nerve as it passes through the wrist that’s characterized by pain, numbness, tingling, and
weakness in select parts of the hand. The result of a 2019 study suggests that CTS may be
associated with migraine headaches. How can these two seemingly disparate conditions be
The study itself analyzed data gathered from a survey of nearly 26,000 adults in the United States. In particular, the researchers looked at responses to questions about CTSrelated symptoms within the previous year and whether or not respondents had a migraine in the past three months. The results showed that 3.7% of participants had CTS symptoms in the last twelve months and 16.3% had a migraine in the last 90 days.
When the research team compared those with CTS symptoms and those with migraines, they found that roughly a third (34%) of CTS-positive respondents also reported migraines, which is about 2.6 times more than study participants who did not experience CTS-related symptoms. On the other hand, 8% of individuals in the migraine group had CTS-associated symptoms in the last year compared with just 3% in the non-migraine group.
The relationship between the two conditions indicates they may share one or more underlying cause. One such cause may be cervical dysfunction. While CTS is generally described as a condition caused by compression of the median nerve at the wrist, pinching of the median nerve anywhere along its course from the neck to the wrist can generate hand/wrist symptoms. In many cases, a patient complaining of such symptoms may have median nerve entrapment in several areas that all need to be treated to achieve a successful outcome. While there are many potential triggers for a migraine episode, the root cause/s of the condition are not well understood. However, several studies have found that patients with migraines are more likely to have trigger points in their neck muscles and other cervical issues, and treatment to improve function in this area can reduce the intensity and frequency of migraines.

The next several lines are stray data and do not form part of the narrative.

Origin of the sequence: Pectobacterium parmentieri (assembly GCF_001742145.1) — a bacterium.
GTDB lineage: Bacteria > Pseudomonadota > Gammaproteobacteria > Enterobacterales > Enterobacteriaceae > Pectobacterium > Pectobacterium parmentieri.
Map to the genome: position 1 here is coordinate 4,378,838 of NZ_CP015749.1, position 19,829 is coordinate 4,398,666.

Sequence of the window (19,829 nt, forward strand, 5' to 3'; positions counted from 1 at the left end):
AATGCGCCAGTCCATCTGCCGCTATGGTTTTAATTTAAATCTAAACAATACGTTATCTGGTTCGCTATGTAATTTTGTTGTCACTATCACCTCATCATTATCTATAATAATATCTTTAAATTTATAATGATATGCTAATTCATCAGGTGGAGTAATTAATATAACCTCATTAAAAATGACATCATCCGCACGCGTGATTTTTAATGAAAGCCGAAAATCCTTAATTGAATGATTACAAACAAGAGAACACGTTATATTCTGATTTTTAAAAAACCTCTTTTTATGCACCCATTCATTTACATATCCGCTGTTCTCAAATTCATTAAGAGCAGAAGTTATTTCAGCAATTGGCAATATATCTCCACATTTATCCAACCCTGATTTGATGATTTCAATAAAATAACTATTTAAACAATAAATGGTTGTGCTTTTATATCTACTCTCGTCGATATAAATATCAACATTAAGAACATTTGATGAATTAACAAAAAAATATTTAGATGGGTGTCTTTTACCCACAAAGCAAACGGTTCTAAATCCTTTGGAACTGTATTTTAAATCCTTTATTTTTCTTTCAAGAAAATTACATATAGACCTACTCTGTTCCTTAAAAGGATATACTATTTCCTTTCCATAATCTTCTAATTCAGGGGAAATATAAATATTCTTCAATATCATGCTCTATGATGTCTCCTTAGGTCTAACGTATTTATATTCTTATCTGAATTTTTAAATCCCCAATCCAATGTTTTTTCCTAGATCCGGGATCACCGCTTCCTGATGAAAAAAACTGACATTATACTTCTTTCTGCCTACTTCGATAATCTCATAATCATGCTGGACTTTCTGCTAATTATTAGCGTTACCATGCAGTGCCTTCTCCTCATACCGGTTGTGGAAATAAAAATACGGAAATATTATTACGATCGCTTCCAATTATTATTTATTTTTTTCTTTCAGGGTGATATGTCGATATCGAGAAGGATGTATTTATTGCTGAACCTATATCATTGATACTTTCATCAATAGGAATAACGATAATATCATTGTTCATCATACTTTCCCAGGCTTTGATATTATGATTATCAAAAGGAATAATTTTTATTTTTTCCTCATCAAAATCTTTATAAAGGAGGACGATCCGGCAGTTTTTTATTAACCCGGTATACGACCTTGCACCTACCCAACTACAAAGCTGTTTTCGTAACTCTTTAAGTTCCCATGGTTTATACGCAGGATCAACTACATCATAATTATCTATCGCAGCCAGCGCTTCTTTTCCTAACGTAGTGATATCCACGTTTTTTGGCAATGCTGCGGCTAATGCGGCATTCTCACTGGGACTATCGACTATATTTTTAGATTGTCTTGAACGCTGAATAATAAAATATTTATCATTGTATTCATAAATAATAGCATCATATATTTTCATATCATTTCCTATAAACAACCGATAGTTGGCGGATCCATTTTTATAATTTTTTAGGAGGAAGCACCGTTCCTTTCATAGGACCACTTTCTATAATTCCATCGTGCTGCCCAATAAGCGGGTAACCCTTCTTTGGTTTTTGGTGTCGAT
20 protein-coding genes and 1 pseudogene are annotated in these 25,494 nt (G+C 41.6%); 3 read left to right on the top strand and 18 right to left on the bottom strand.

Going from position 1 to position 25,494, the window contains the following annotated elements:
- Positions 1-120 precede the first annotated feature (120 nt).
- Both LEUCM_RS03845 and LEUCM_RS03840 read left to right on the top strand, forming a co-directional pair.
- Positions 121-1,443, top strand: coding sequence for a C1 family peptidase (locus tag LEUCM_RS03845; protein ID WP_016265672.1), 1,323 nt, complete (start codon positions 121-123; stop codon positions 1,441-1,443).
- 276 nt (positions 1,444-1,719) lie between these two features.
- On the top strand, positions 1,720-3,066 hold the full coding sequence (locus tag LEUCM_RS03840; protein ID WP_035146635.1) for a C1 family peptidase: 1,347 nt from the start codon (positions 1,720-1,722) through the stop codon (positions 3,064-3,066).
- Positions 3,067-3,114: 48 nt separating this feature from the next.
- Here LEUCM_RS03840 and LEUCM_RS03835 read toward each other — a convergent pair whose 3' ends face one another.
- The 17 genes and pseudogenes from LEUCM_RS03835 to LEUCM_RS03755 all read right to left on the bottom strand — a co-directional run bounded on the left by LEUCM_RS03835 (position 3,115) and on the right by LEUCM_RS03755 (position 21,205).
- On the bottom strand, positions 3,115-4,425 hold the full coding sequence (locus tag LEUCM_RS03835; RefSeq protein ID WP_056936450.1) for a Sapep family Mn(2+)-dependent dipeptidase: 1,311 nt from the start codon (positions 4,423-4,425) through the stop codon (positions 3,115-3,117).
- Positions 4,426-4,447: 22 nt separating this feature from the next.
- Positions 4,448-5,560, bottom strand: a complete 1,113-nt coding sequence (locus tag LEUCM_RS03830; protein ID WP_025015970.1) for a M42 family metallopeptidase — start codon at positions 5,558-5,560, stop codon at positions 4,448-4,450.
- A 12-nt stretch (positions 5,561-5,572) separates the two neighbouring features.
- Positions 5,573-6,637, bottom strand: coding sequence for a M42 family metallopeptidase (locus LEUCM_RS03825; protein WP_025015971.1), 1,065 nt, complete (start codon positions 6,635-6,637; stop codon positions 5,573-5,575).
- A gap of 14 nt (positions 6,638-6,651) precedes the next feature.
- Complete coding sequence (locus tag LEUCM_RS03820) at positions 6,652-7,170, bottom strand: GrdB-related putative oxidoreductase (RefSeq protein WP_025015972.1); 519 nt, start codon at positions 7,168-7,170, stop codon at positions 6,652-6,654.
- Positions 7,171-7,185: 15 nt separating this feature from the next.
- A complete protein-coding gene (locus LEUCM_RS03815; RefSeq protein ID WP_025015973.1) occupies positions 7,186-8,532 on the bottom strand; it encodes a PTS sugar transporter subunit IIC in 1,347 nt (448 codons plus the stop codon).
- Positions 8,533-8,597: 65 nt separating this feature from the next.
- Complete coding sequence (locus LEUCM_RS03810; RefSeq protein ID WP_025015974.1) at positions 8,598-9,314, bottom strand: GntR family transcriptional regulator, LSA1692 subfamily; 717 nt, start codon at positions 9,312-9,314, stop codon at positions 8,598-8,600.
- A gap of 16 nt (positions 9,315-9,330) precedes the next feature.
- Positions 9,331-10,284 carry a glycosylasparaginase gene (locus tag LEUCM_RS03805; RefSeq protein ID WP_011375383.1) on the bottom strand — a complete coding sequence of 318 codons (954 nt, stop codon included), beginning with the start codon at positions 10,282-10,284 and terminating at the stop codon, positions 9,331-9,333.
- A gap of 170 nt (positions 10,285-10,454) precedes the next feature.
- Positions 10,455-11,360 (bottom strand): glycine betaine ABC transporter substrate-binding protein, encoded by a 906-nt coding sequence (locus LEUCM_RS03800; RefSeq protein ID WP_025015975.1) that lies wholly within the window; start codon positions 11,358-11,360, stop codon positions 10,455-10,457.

With both conditions, it’s important to undergo a thorough examination to identify any and all contributing factors—including cervical dysfunction. Doctors of chiropractic are trained to address such issues with manual therapies including spinal manipulation, mobilization, and trigger point therapy, in addition to modalities, nutritional recommendations, and specific exercises.
How the Brain Changes After Whiplash
Whiplash associated disorders (WAD) is a term applied to a constellation of
symptoms that can arise following a motor vehicle collision (MVC), slip and fall, or
sports injury. It’s estimated that up to 25% of WAD patients fail to fully recover from
their injury and new research suggests this may be due to changes in the brain.
Past studies have reported that chronic WAD (cWAD) patients are more sensitive to stimuli like a pin prick than individuals without WAD. This is a called central sensitization (CS). In a 2019 study, researchers used functional MRI to measure blood flow to various parts of the brain in 20 women (12 with cWAD, 8 without cWAD) following various levels of electric stimulation. The research team observed distinct differences in blood flow to areas of the brain involved with pain perception and processing sensory information. This correlation offers a distinct, physiological explanation for cWAD symptoms and should improve the awareness about the disease for both doctors and the public.